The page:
THE BLOG
12/16/2014 05:47 pm ET Updated Feb 15, 2015

For the First Time, Lima Climate Accord Puts Burden on Developing Countries

ASSOCIATED PRESS

NEW DELHI -- If saying good bye to each other took so much time in Lima, saying hello to each other in Paris will prove more difficult. The Lima Accord is but a polite postponement of mutually antagonistic issues.

The global hope raised by the U.S.-China agreement of Nov. 12 was replaced by time-consuming bickering in Lima. Finally, after two weeks of hectic parleys, more than 190 countries at the Lima climate change talks agreed on a plan to fight global warming that would, for the first time, commit all countries to cutting their greenhouse gas emissions.

The Lima Accord was agreed upon at the United Nations talks on Sunday and is considered by some as a significant first step towards a climate change deal due to be finalized in Paris next year. If things go according to plan, China, Brazil, India and other rising economies will pledge to cut their greenhouse gas emissions.

However, there is a significant departure from one of the defining principles of the last 20 years of climate talks: wealthy countries would not carry the burden of cutting carbon dioxide emissions. Neither does the agreement have any mention of the provision that the rich nations will compensate the poorer and vulnerable countries to adjust to climate change. Developed nations, which have had the first mover advantage both in industrial development and in polluting the earth without accountability, cannot now turn a blind eye to the need to fund green technologies and help developing nations avoid the very learning curve that polluted the earth in the first place.

While Brazil proposed different expectations for developed, emerging economies and least-developed countries, the final agreement in Lima did not address Brazil's proposal. Developing countries had long demanded that the wealthy nations enhance their emission reduction targets in the period before 2020. The deal only reiterates its resolve to accomplish this.

According to India's Environment Minister Prakash Javadekar, "This is not the best text that we could have had. But it is certainly the best that we could have secured in the circumstances."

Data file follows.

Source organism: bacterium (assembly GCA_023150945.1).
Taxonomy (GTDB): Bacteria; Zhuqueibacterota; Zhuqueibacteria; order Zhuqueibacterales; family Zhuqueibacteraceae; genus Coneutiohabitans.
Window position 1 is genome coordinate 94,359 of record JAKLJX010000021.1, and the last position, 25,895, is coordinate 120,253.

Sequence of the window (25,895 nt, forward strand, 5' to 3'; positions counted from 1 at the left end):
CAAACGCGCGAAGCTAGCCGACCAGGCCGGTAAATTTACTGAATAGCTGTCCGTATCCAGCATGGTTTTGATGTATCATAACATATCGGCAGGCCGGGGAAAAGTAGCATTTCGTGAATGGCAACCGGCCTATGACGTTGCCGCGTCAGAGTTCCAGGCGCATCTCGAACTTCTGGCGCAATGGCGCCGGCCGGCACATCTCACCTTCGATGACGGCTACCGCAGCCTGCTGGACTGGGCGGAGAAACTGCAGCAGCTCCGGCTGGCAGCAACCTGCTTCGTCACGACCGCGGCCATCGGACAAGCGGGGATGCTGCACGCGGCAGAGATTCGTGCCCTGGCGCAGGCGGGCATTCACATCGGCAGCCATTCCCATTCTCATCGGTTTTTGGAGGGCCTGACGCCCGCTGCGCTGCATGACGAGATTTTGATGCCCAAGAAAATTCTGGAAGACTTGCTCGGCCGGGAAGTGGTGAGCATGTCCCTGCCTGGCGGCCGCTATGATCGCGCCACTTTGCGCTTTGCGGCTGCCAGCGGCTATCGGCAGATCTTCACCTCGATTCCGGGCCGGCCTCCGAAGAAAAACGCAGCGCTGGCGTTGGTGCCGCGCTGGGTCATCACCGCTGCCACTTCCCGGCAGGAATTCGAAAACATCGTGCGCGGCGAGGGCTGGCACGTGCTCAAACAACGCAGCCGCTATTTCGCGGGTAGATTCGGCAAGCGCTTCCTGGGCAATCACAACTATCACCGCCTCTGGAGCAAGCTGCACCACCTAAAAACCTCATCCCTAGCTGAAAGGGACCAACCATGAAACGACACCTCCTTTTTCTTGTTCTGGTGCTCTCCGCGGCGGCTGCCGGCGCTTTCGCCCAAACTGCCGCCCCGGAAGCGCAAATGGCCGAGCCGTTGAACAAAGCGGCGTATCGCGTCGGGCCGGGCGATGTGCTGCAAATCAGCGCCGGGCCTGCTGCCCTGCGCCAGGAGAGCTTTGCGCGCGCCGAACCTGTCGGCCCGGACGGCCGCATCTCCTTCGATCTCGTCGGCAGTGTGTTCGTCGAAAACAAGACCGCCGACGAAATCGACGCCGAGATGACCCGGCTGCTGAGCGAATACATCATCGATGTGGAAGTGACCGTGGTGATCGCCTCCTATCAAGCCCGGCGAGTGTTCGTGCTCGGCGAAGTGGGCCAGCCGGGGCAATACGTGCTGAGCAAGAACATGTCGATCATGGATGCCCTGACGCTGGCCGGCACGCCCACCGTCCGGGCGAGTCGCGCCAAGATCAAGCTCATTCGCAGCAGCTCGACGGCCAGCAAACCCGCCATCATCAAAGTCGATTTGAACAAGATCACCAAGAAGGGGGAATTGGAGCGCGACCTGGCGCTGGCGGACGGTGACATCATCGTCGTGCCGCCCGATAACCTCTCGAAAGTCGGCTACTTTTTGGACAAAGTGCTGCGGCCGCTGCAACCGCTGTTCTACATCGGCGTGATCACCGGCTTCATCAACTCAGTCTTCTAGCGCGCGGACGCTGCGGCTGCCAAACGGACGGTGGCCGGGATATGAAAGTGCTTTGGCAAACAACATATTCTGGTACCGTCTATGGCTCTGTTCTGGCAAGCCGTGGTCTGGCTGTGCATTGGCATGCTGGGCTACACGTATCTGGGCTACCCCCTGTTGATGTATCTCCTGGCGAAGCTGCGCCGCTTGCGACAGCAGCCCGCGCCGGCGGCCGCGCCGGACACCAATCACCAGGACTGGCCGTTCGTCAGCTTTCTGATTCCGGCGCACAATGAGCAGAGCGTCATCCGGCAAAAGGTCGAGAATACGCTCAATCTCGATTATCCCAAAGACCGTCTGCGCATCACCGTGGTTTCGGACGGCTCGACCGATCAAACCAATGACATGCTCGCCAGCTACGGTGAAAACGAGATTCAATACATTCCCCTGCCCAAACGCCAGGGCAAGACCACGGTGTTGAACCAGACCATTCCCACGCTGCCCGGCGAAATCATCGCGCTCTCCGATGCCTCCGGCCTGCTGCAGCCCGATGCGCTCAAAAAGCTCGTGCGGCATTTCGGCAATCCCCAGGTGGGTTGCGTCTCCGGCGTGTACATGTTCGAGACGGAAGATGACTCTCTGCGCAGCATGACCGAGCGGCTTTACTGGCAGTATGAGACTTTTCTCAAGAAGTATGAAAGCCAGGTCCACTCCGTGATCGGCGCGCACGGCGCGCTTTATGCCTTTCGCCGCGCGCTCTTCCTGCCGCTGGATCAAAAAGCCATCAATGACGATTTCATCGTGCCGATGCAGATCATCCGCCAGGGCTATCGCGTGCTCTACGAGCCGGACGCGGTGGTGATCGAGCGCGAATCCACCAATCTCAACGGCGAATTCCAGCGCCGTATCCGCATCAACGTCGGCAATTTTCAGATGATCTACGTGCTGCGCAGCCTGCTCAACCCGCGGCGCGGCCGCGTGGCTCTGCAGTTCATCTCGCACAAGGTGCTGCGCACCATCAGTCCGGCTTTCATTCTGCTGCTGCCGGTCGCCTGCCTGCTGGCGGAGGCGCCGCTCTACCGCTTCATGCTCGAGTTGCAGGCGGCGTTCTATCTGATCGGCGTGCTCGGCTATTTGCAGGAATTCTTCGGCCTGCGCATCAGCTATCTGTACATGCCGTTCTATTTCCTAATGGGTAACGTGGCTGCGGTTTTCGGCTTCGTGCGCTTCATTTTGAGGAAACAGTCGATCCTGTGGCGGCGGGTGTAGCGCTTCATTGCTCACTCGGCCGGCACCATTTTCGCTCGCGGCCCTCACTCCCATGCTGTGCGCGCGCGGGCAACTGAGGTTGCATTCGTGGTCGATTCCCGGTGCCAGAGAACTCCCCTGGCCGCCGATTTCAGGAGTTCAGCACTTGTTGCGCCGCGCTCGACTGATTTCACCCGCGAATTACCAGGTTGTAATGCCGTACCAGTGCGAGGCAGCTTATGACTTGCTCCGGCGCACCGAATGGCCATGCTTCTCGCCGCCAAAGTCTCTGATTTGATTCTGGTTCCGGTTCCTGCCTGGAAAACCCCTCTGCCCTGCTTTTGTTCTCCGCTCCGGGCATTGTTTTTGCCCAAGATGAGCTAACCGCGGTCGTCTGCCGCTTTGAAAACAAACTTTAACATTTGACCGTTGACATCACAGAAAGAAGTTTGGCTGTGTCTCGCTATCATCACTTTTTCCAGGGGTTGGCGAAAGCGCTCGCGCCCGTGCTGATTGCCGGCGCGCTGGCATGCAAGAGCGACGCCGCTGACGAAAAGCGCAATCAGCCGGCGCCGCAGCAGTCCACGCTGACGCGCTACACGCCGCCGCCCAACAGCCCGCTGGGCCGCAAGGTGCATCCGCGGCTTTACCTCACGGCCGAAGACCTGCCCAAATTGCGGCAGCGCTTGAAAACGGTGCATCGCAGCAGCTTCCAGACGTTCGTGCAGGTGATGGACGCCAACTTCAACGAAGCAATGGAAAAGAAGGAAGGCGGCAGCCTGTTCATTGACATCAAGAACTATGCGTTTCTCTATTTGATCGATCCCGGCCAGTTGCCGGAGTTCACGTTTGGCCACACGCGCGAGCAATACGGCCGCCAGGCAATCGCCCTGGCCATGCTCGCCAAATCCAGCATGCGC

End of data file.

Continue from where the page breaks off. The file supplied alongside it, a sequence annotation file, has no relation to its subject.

However, not everybody is in agreement. Many feel the principle of Common But Differentiated Responsibilities that allows developing countries to be treated differently, has been diluted with the addition of the phrase "in light of different national circumstances."

Harjeet Singh, international manager for climate change and resilience at ActionAid International, says, "This totally compromises the position of developing countries. Differentiation is at the heart of climate negotiations. Developing countries might have to repent for letting this clause pass."

Critics apprehend that self-regulation may not be enough for countries to enact domestic laws and put in place a plan to reduce carbon emissions by March 31. These Intended Nationally Determined Contributions will constitute the Paris deal. The absence of a legally binding language makes the Lima Accord a short-term achievement, but in the long term unquantifiable, unpredictable and unenforceable. After all, the world does not just depend on "peer pressure" for nuclear disarmament.

For India, where per capita energy consumption is less than 150 units a year compared to the West's close to 10,000 units per year, the country has comparatively low emission figures and by this measure, can be considered among the least polluting nations in the world. This, coupled with the need for economic growth, was why Jairam Ramesh, the environment minister during the tenure of UPA 2, had strongly resisted attempts by developed economies to apply the standards of the West in controlling emissions and setting a peak year for emission standards.

At the Lima talks, Malaysian negotiator Gurdial Singh Nijar said, "We are in a differentiated world. That is the reality. Many of you colonized us, so we started from a completely different point."

If India's current leadership, led by the NDA, does not raise its voice, and has meekly agreed to the demands of Western nations, we have already surrendered the hard-won gains in climate talks India had won during the Manmohan Singh-led UPA 2 government.

With the ball of emission control in the domestic court, countries like India will have to harmonize their economic goals with quantifiable environmental measures. China's objection to demands by Europe for detailed accounting of its emission reduction plans does not augur well for Paris.

How well we cover the vast difference between "may" and "shall" will determine our commitment towards arresting climate change in the months to come in the run up to Paris next year.

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